Women in Engineering Profile - Chemical Engineering PhD candidate Jackquline Eardley (UOM)

Chemical Engineering PhD candidate Jackquline Eardley is using a Magical Potion’ to collect Precious Metal and Mineral Particles

A Sri Lankan who grew up in Bangladesh and studied in the United Kingdom, Chemical Engineering PhD candidate Jackquline Eardley now calls Melbourne, Australia home. She believes, Australia is the place to be’ when it comes to building a career centred on discovery and innovation related to precious minerals, and The University of Melbourne is known for its engineering education and opportunities”. 

Jackquline’s scientific work revisits and improves mineral processing methods that have a long-standing history but are potentially underutilised in today’s industry practices. Her post-graduate research with the ARC Centre of Excellence for Enabling Eco-Efficient Beneficiation of Minerals (COEMinerals), is discovering and inventing practical, more efficient ways to utilise commercially available products in mineral separations. 

I’m interested in the complexity of recovering mineral and am inspired by the opportunity to develop practical, and more sustainable minerals processing solutions for industry and the world.” 

Hear Jackquline explain her work:‑Lic3q3RDw

Jacquline’s goal is to make mineral separations more efficient and cost effective, and therefore more commercially viable. As a result, she hopes to spur industry adoption and drive tangible change in mineral processing practices. She is focused on finding new ways to enable society to recover as many valuables as we can from limited and depleting global sources, and says her work is, a bit like a treasure hunt”, where she uses magical’ new ways to unlock a treasure chest of precious minerals to deliver more valuable minerals for our future.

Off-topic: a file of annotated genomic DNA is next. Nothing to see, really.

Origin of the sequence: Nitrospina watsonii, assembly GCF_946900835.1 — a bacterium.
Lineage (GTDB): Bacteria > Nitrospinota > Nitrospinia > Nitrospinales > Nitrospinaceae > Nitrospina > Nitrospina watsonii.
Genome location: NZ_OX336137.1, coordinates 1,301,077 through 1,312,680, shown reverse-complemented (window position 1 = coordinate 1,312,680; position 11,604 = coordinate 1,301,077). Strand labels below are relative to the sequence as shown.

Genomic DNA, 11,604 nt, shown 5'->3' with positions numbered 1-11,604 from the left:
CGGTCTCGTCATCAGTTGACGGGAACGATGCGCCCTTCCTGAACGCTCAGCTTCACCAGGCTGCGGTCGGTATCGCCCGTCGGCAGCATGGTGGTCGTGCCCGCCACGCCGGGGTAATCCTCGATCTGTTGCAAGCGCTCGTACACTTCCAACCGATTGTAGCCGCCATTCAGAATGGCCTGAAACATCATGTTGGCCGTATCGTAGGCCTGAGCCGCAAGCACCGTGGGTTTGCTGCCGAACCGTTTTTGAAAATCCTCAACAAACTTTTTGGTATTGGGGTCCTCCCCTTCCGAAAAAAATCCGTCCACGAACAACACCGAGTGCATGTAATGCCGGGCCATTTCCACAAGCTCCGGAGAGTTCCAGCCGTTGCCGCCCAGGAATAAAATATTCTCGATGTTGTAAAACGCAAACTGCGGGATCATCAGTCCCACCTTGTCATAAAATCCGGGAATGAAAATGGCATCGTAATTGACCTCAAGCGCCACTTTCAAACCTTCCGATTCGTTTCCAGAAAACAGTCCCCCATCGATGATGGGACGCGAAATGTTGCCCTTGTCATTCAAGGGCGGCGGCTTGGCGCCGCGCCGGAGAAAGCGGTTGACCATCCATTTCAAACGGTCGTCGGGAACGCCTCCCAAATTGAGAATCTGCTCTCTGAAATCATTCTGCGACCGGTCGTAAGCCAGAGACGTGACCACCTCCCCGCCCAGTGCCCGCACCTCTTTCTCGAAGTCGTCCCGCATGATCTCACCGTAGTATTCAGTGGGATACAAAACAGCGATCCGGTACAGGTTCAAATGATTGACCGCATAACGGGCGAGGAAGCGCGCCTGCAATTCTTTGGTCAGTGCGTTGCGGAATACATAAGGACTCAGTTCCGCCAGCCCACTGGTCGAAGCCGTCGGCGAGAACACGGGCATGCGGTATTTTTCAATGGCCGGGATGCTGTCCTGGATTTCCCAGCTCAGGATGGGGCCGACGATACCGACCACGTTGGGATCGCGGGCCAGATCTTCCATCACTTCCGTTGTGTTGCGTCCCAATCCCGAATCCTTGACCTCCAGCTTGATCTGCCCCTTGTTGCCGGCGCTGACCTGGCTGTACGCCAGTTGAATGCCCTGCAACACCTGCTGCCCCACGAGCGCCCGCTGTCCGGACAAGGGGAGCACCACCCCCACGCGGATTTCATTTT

The magic’ in the mix involves testing new ways to recover tiny particles of hematite mineral particles that would be lost to waste using current methods.

Hematite is one of the most abundant minerals in Australia, and is the base Iron Ore, which is a key ingredient of steel used in construction, shipping, aeronautics, mechanical equipment and clean energy technologies.

My work aims to enable the recovery of more hematite, which is important from the perspective of minimising industrial waste’, as well as delivering other efficiencies, including enabling more concentrated amounts of minerals to be recovered from the ore,” she shares.

Getting technical, when specific long chain polymers (‘collectors’) are added to the mineral/​ore mix, they can selectively stick to the valuable mineral, thereby making them larger and more able to be floated to the surface of a flotation cell’ by bubbles. Flotation is a key component of many beneficiation technologies and mine-site operations. Ms Earley’s refined process, termed flocculation-flotation’, can be retrofitted onto existing cells at minimal cost.